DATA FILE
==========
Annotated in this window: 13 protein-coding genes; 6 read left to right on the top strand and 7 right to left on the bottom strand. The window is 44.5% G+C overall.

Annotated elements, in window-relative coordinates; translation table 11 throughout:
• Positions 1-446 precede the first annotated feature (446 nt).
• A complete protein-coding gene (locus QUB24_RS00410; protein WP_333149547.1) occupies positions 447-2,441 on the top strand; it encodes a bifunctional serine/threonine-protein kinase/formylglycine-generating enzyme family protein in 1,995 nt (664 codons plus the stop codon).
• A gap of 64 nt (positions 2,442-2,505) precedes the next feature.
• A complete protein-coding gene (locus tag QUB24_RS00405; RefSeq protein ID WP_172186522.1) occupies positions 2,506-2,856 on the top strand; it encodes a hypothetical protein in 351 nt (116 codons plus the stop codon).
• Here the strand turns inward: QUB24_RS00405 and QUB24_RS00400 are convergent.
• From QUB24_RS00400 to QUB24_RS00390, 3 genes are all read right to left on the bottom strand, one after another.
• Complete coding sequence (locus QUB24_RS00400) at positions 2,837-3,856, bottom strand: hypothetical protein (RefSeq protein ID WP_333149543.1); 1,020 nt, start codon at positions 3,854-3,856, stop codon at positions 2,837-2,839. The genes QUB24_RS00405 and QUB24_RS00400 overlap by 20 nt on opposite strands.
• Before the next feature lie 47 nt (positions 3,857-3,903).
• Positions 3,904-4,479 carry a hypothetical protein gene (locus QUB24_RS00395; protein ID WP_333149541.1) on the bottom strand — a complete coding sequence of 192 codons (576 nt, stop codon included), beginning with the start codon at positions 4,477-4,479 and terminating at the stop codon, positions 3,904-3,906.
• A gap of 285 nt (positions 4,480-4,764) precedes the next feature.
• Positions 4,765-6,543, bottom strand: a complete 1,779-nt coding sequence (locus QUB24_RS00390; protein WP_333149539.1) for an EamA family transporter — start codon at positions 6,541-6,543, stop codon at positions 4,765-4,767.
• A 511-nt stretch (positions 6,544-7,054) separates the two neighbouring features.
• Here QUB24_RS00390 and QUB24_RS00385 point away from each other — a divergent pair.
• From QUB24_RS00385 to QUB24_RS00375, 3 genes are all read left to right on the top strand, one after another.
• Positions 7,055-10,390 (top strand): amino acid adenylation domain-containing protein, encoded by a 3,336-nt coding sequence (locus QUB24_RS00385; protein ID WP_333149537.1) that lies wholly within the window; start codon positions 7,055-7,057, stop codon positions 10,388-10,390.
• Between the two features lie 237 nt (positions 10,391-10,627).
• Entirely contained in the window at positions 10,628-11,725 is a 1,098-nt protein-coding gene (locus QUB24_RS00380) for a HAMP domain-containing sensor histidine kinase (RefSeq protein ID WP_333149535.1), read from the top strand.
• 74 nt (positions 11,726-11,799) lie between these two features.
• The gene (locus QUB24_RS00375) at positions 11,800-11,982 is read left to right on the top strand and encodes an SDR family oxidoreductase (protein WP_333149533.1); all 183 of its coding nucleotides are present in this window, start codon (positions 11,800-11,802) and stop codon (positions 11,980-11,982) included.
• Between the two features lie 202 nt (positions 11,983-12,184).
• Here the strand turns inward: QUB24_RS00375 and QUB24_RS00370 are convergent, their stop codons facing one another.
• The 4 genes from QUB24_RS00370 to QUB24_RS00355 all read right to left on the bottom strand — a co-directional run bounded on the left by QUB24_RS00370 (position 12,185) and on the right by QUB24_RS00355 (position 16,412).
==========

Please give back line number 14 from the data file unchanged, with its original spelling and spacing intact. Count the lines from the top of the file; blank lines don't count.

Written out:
• A 511-nt stretch (positions 6,544-7,054) separates the two neighbouring features.